Day 2: Hong Kong, the city of contrasts

25 07 2010

The second day in Hong Kong began with the promise of a beautiful day that greeted me through the window of the hotel room and after breakfast, on the advice of the very informative Hong Kong Tourism Board (HKTB)’s PR escort, I decided to have a look at the wet market near Langham Square. So, armed with a map and my camera bag, I hopped on the very efficient MTR system at nearby Tsim Sha Tsui station and in a breeze, found myself at my destination for 5 Hong Kong dollars, three stops up the Central Line to Mongkok Station.

The modern and efficient MTR - a wonderful way to get around.

The modern and efficient MTR - a wonderful way to get around.

In contrast, the old tramways can be hot and uncomfortable - but they do provide an interesting way of getting around northern Hong Kong island.

In contrast, the old tramways can be hot and uncomfortable - but they do provide an interesting way of getting around northern Hong Kong island.

Mong Kok MTR station - the gateway to some of the street markets of Kowloon.

Mong Kok MTR station - the gateway to some of the street markets of Kowloon.

Stepping out of the station and up through a modern shopping mall – the very interesting wet street market on Nelson Street, set amidst ageing and tired looking residential cum commercial buildings, sat right next to ultra modern shopping malls and a very posh looking hotel, my very first impression of the area was that it was one of contrasts. I suppose that this isn’t remarkable and very typical of much of Asia, but why it caught my attention was that it probably typified what Hong Kong as a whole has been and still is very much so today.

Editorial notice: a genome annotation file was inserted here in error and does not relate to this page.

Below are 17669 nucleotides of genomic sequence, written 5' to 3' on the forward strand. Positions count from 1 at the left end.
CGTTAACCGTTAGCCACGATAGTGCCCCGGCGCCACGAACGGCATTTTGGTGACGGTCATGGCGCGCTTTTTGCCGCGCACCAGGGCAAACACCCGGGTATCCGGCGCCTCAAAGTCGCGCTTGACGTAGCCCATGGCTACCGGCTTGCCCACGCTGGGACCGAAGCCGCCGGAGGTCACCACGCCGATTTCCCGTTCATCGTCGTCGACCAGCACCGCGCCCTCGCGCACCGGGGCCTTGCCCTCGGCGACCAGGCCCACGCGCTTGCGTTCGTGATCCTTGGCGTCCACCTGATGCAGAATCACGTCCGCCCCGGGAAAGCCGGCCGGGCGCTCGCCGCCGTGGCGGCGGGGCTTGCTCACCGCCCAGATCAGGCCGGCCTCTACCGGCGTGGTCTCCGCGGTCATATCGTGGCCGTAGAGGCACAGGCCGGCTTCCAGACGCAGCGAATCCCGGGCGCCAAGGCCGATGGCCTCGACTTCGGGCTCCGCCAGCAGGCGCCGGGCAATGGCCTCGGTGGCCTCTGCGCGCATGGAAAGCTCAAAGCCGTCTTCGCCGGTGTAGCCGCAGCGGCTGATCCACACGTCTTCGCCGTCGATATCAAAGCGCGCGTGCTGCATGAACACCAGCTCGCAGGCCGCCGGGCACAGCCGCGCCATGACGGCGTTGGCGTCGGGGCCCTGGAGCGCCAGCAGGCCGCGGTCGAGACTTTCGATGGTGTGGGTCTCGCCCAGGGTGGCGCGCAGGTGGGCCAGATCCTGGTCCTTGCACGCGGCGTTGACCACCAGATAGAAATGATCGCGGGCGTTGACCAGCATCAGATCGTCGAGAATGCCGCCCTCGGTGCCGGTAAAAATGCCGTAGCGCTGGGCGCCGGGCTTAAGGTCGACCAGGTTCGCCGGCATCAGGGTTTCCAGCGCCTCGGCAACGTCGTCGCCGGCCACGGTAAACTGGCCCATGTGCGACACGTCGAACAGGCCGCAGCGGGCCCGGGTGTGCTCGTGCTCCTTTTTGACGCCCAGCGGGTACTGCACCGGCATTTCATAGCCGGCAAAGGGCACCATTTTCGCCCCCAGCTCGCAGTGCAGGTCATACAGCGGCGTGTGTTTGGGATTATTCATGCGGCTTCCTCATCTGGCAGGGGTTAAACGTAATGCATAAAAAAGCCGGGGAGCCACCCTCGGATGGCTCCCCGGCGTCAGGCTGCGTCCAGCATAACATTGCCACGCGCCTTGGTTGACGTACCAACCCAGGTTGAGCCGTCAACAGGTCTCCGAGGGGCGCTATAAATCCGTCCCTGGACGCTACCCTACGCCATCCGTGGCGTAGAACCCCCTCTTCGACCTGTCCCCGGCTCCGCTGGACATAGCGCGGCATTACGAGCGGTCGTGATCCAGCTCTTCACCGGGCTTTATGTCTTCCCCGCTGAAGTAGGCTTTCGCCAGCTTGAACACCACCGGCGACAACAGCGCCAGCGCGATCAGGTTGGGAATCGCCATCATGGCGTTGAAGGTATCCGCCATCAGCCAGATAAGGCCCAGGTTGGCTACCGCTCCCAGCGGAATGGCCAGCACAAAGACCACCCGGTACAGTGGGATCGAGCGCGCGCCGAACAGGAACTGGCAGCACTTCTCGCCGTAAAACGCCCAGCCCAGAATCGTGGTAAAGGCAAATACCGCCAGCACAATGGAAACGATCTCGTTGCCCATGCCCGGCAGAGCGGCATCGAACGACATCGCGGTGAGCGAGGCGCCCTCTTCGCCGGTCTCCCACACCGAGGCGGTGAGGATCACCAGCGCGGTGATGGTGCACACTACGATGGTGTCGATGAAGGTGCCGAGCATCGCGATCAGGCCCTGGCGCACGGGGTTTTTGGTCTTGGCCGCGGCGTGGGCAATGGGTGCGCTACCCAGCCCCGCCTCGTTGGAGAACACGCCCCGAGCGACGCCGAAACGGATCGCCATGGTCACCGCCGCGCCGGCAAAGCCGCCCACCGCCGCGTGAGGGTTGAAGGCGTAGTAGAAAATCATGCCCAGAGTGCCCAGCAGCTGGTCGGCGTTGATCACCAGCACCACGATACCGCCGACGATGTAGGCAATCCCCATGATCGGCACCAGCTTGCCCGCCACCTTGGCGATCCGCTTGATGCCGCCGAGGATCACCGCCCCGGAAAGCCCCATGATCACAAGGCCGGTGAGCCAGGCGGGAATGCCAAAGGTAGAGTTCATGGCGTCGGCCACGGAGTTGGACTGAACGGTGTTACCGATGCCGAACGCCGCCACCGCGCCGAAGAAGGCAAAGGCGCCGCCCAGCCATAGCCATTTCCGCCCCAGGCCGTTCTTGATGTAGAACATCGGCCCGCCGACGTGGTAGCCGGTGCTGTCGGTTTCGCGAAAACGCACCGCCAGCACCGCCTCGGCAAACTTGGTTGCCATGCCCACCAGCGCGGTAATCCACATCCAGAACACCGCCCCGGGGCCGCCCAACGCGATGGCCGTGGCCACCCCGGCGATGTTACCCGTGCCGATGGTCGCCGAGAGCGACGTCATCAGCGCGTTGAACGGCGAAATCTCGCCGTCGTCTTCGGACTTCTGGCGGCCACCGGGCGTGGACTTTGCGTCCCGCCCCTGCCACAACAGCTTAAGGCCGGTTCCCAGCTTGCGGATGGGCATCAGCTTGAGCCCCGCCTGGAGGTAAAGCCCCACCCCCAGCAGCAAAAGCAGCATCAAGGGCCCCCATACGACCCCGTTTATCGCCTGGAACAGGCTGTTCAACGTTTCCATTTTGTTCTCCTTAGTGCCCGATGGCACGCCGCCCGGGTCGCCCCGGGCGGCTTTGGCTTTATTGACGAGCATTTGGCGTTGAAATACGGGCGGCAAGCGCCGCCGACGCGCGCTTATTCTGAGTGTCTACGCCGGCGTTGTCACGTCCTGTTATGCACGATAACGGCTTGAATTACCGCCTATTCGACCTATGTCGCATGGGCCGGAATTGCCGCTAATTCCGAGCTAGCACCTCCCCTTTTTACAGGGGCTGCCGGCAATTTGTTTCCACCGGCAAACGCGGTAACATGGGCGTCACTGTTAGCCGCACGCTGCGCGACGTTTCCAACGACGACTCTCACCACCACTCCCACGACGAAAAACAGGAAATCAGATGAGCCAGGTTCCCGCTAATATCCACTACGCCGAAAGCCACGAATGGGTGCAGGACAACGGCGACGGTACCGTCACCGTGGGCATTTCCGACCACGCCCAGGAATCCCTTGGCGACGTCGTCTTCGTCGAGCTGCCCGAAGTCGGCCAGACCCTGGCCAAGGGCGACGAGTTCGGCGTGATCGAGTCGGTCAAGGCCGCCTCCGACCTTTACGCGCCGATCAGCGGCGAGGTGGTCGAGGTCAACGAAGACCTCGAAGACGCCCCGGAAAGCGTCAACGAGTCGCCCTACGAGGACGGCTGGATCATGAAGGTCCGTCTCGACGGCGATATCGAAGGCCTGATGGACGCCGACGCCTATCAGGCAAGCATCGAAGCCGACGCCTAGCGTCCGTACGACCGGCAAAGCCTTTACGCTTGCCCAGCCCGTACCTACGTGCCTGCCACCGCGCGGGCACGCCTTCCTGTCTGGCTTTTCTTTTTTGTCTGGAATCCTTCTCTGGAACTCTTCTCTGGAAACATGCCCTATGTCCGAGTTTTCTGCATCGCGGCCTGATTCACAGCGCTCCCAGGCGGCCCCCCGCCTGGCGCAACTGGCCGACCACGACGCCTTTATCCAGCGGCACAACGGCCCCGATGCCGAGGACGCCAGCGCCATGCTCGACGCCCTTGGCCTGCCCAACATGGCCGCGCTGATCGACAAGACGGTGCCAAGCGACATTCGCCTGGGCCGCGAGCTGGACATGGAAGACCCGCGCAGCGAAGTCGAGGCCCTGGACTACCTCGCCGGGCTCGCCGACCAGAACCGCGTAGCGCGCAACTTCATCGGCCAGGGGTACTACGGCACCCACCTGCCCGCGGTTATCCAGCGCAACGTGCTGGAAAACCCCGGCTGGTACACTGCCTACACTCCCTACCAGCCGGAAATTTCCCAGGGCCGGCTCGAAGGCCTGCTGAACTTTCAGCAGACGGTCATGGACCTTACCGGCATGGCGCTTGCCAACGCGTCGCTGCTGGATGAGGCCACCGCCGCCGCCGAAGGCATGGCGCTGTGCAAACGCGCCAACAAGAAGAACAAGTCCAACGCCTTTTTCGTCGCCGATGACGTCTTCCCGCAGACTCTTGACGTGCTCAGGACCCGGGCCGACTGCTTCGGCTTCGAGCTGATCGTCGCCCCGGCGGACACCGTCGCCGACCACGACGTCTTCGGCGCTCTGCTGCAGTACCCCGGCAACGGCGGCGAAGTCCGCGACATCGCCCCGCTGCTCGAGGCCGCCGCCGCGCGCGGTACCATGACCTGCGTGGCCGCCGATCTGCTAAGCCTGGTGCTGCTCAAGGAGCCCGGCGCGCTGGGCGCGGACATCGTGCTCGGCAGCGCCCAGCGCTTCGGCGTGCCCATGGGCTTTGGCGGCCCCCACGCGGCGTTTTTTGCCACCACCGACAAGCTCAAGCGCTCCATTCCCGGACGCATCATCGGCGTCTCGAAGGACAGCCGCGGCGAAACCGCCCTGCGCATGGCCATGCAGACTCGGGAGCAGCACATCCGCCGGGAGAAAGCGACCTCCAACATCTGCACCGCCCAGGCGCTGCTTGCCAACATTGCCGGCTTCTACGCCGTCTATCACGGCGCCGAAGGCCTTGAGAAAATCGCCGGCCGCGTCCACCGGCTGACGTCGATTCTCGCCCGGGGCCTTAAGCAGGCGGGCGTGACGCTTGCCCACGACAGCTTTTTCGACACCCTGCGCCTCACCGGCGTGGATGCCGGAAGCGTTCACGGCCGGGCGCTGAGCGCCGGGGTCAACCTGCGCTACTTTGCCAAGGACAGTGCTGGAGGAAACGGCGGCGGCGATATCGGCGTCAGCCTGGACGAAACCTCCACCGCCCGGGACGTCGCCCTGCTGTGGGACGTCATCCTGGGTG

The contrast seen from the glass windows of a modern shopping mall towards a traditional street market.

The contrast seen from the glass windows of a modern shopping mall towards a traditional street market.

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The second part of the day started with a coach ride under the Victoria Harbour through the Cross Harbour Tunnel, which our HKTB Media Fam Facilatator told us interestingly was also referred to as the “No-excuse tunnel” as when it was opened, it took away the excuse of wealthy men who lived and worked on opposite sides of the harbour for staying overnight on the side of the harbour on which they had their offices to be with their mistresses whom thay had kept on that same side (the ferry operated until 11 pm). Lunch was at the popular French Italian restaurant Gingko House (another contrast!) on Gough Street in Central. What is remarkable about the restaurant was not just the ambience in which you could be transported by the strains of La Vie en Rose playing in the background to the streets of Paris, but also the fact that the restaurant was started by social workers providing employment to the elderly as well as channelling its proceeds towards charitable causes.

The Cross Harbour Tunnel is also referred to as the "No excuse tunnel".

The Cross Harbour Tunnel is also referred to as the "No excuse tunnel".

Gingko House, a popular restaurant on Gough Street run for charitable causes.

Gingko House, a popular restaurant on Gough Street run for charitable causes.

The setting and music transports one to the streets of Paris.

The setting and music transports one to the streets of Paris.

Gough Street itself is a contrast of old trades and bohemian shops and cafes.

Gough Street itself is a contrast of old trades and bohemian shops and cafes.

A popular tradition on Gough Street - a queue for the very popular noodle stall.

A popular tradition on Gough Street - a queue for the very popular noodle stall.

Another very bohemian shop near Gough Street.

Another very bohemian shop near Gough Street.